(tl;dr: longwinded prattle about some book that helped me to understand and appreciate Butler’s essay.)
Judith Butler’s “Imitation and Gender Insubordination” was an exceedingly difficult read, but I found it rewarding to the same extent it was challenging. I want to deconstruct some of the concepts she refers to, but in so doing, compare it to a book that, on the surface, is quite unrelated. The starting point for this comparison is her use of the word “play” on page 311: “To say that I “play” at being [a lesbian] is not to say that I am not one “really”; rather, how and where I play at being one is the way in which that “being” gets established, instituted, circulated, and confirmed.”
In Finite and Infinite Games: A Vision of Life as Play and Possibility, James P. Carse starts simply: “There are at least two kinds of games. One could be called finite, the other infinite. A finite game is played for the purpose of winning, and infinite game for the purpose of continuing play.” Setting aside momentarily what exactly Carse means by a game, already we have an immediately useful binary opposition here, applicable to Butler’s theses: heterosexuality, whatever its methods, has, as an implied intent, the eradication of competing theories of sexual identity. She argues that her reluctance to identify as a lesbian is to prevent imbuing terminology with credibility when the definitions of those terms is largely under heterosexual control, but the core issue, in her words: “There is a political necessity to use some signs now … but how to use it in such a way that its futural significations are not foreclosed?” [311-312]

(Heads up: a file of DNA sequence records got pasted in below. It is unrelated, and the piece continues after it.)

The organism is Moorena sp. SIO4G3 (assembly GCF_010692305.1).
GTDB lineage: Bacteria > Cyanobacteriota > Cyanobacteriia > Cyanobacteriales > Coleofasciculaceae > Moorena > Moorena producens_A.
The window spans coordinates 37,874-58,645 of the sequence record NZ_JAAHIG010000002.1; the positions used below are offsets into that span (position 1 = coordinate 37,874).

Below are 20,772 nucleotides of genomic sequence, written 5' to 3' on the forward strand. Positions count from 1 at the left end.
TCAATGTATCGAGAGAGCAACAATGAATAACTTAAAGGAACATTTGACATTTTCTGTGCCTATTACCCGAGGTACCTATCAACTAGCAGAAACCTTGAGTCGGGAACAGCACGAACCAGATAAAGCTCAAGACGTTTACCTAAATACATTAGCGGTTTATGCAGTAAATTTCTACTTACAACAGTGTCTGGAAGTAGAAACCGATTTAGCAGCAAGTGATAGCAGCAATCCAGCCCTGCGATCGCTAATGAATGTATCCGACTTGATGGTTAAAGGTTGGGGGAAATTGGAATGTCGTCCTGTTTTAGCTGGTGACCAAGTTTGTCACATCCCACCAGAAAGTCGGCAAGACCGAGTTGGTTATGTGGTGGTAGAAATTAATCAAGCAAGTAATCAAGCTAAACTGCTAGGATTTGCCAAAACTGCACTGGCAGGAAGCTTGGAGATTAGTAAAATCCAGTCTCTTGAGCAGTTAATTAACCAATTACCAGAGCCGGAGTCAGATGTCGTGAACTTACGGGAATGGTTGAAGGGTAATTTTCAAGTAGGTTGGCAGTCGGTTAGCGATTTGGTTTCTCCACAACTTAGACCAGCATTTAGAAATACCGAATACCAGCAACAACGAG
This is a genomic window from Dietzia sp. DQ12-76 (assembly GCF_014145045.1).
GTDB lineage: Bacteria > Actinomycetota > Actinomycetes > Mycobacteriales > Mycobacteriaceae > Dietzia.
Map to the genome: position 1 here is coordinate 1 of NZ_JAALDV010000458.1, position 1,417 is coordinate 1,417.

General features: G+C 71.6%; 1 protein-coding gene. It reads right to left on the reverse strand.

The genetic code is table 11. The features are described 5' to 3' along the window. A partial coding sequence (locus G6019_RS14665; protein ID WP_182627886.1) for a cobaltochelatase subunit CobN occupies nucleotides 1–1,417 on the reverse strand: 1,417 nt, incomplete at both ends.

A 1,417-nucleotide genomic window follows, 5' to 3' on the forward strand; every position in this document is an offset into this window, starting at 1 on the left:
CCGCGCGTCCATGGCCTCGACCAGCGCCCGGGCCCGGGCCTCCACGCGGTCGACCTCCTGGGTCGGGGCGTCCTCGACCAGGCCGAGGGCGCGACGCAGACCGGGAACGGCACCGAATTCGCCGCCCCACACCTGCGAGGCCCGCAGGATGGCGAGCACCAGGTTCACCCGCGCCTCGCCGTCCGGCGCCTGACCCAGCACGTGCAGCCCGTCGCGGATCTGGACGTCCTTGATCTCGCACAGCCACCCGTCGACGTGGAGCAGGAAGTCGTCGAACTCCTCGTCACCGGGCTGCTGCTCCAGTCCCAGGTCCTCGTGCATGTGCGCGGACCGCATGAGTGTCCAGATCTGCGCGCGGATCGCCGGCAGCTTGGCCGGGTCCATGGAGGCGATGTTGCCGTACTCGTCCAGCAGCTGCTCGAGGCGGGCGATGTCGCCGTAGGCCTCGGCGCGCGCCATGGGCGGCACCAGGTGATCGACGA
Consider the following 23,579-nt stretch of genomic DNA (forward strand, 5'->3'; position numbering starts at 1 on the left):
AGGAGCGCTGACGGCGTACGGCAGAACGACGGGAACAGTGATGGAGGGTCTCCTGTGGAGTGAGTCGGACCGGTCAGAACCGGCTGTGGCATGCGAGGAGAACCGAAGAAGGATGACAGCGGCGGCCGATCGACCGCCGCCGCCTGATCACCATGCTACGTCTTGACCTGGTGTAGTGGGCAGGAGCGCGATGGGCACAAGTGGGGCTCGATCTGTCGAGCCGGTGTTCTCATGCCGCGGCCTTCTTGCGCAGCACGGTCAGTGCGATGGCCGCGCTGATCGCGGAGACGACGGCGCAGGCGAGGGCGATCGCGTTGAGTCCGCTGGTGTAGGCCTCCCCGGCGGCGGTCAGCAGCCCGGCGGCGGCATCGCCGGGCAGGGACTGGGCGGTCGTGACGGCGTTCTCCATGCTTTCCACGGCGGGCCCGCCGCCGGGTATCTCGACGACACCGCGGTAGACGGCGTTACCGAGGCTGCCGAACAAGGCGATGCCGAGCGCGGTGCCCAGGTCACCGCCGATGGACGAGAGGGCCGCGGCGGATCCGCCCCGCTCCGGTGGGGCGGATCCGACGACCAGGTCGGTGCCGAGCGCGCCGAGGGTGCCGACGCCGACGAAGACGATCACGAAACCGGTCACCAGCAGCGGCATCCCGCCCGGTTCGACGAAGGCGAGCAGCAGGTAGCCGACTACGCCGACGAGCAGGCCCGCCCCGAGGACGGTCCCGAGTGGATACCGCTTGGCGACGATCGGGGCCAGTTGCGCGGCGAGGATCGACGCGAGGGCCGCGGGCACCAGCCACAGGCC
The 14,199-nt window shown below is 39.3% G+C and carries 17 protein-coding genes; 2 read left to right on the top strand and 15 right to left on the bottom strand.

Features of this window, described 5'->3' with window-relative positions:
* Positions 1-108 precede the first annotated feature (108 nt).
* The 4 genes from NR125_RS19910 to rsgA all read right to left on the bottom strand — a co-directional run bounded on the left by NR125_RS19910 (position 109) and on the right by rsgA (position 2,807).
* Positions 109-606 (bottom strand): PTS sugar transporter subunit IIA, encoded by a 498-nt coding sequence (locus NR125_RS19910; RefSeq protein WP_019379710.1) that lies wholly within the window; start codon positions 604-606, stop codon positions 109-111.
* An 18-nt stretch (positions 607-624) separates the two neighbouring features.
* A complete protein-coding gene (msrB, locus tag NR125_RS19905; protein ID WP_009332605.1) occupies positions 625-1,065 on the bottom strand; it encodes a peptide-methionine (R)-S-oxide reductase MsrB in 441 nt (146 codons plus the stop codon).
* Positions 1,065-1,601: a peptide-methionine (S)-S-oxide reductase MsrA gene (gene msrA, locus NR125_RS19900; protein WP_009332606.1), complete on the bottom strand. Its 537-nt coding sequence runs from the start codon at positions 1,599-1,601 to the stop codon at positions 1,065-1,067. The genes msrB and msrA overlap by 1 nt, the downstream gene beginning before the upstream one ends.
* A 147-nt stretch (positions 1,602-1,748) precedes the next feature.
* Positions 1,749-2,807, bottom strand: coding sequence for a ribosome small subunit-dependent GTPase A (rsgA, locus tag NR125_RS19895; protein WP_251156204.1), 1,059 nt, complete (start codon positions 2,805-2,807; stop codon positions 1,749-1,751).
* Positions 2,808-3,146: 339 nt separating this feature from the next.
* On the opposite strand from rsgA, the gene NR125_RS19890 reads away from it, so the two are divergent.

Carse’s response to that is the assertion that the most critical distinction between finite and infinite games: in finite games, the rules are fixed and must remain so, as it is by these immutable rules we know what game it is that we are playing, but in infinite games, not only do the rules change in the course of play, they must change in the course of play. An illustrative example of the difference between finite and infinite might be the rules of the dead Latin language, used today almost exclusively to insulate existing rituals from change, and say, the chaotic “lolcat” language spoken by cats everywhere on the Internet.) If we can associate lesbianism with an infinite game, this essential mutability of rules provides precisely the escape clause Butler requires to establish declaiming as a feasible method of gender insubordination.
Carse posits another such finite/infinite dichotomy in society/culture, which returns us to Butler’s original thesis, but affords us a new perspective. The role of society is to establish a repeatable past through the use of property, titles, and history, all of which necessarily point backwards in time. In this respect we see heterosexuality’s self-centralized role in history as destiny, using the regulatory features of society to inhibit change. In some regard or another, we all benefit from this inhibitory feature of society. Without it, for instance, a diploma or certification could not be guaranteed to retain its value in the future. Carse specifically mentions the validation of property rights as a central function of society. With respect to Butler’s argument, this argument takes on a kind of amusing twist: the proliferation of homosexuality does undermine the “property” value, if I may use the term in a truly barbarian sense, of “trophy” wives/girlfriends as well as those who demonstrate their “heterosexual credentials” via the conspicuous perfection of their family or domesticity, in the culturally-ensconced sense of “keeping up with the Joneses”. Society further serves heteronormative interests, Carse argues, in that finite sexuality is a particular game in which, the seduced becomes, in a real sense, the property of the seducer.